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Brain Retraction Monitoring Sensor Study

This study has been completed.
Information provided by:
Vanderbilt University Identifier:
First received: September 17, 2008
Last updated: July 26, 2011
Last verified: July 2011
The purpose of this study is to utilize a sensor incorporated into a brain retractor blade to monitor electrical activity and pressure applied to the brain during retraction required for the selected skull base operations. The overall goal of the study is to develop a protocol and guidelines to prevent the development of brain retraction injury during neurosurgical procedures requiring significant retraction.

Condition Intervention
Brain Surgery Requiring Significant Retraction of the Brain Device: Brain Retraction Monitoring Sensor

Study Type: Interventional
Study Design: Intervention Model: Single Group Assignment
Masking: Single Blind (Outcomes Assessor)
Primary Purpose: Prevention
Official Title: Brain Retraction Monitoring Sensor

Further study details as provided by Vanderbilt University:

Primary Outcome Measures:
  • Duration and intensity of brain retraction pressure [ Time Frame: Intraoperative ]

Secondary Outcome Measures:
  • Cortical DC potential [ Time Frame: Postoperative ]
  • Local Electrocorticography (ECoG) [ Time Frame: Postoperative ]
  • Radiographic retraction injury [ Time Frame: Postoperative ]
  • Clinical deficits [ Time Frame: Postoperative ]

Estimated Enrollment: 40
Study Start Date: September 2008
Study Completion Date: June 2011
Primary Completion Date: June 2011 (Final data collection date for primary outcome measure)
Intervention Details:
    Device: Brain Retraction Monitoring Sensor
    This is a sensor incorporated into a brain retractor blade to monitor electrical activity and pressure applied to the brain during retraction required for the selected skull base operations.
Detailed Description:
During neurosurgical operations for aneurysms, tumors, or other lesions located in the skull base, the surgeon must employ retracting devices in order to displace one or more lobes of the brain enough to gain adequate surgical exposure. These retractors are adjusted by hand to optimize exposure. It is often difficult for the surgeon to gauge the amount of pressure actually applied to the brain during such placement of the retractor. Moreover, it is also possible to position the blade of the retractor inadvertently such that a focal pressure point occurs at the tip of the retractor blade against the brain. Thus, injury to the brain can occur as a result of brain retraction when either the force applied is excessive or when the pressure is not adequately distributed to a large enough area of brain. This injury is thought to be the result of ischemia (inadequate blood flow) caused by the retraction, local trauma, or a combination of both. It has been estimated that this type of brain retraction injury occurs in approximately 10% of major cranial base tumor procedures or 5% of intracranial aneurysm surgeries. The specific aim of this research is to identify changes in electrical activity of brain tissue subjected to necessary retraction during neurosurgical procedures that may give forewarning of imminent brain retraction injury. It is anticipated that this information will permit development of guidelines that will enable the neurosurgeon to take steps to minimize such injury, i.e., by temporarily releasing or otherwise modifying the brain retraction. Cerebral electrical activity, together with the amount of retraction pressure being applied, will be recorded directly from the tissue at risk by means of a silastic electrode grid containing a pressure monitor placed on the surface of the cerebral cortex underneath the retractor blade.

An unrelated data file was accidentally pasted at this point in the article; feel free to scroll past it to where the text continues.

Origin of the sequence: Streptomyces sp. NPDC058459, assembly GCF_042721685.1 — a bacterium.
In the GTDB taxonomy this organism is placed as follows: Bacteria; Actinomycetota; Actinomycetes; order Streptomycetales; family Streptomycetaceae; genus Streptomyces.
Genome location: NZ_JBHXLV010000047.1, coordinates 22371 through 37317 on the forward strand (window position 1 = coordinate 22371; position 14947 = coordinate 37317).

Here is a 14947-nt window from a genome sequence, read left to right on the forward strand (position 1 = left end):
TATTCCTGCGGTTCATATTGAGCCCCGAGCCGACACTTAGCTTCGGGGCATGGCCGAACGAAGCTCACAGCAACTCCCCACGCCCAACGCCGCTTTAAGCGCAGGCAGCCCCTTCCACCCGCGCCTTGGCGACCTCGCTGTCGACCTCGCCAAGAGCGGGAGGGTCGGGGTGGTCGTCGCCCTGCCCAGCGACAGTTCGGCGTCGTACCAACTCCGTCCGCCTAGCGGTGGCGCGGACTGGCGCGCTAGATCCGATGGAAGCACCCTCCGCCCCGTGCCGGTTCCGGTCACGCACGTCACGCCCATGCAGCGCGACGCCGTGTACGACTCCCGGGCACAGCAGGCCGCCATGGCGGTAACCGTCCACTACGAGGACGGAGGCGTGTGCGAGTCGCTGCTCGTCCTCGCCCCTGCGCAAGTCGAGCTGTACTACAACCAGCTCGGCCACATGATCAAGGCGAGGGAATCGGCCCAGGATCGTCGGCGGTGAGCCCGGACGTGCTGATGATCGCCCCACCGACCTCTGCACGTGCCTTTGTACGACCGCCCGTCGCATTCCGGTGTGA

Ages Eligible for Study:   18 Years and older   (Adult, Senior)
Sexes Eligible for Study:   All
Accepts Healthy Volunteers:   No

Inclusion Criteria:

  • A patient must be scheduled to undergo skull base surgery requiring significant brain retraction
  • Informed Consent

Exclusion Criteria:

  • None, other than patients in whom major surgical complications are encountered that are unrelated to brain retraction may be excluded from subsequent data analysis
  Contacts and Locations
Choosing to participate in a study is an important personal decision. Talk with your doctor and family members or friends about deciding to join a study. To learn more about this study, you or your doctor may contact the study research staff using the Contacts provided below. For general information, see Learn About Clinical Studies.

Please refer to this study by its identifier: NCT00754754

United States, Indiana
Methodist Hospital
Indianapolis, Indiana, United States, 46206
United States, Tennessee
Vanderbilt University Medical Center
Nashville, Tennessee, United States, 37232
United States, Virginia
Inova Fairfax Hospital
Falls Church, Virginia, United States, 22042-3300
Sponsors and Collaborators
Vanderbilt University
Principal Investigator: Michael J Ayad, MD, PhD Vanderbilt University Medical Center
  More Information

Responsible Party: Michael J. Ayad, MD, PhD, Vanderbilt University Medical Center Identifier: NCT00754754     History of Changes
Other Study ID Numbers: IRB 050960
BRI IFH 04.073
Study First Received: September 17, 2008
Last Updated: July 26, 2011

Keywords provided by Vanderbilt University:
monitoring processed this record on July 19, 2017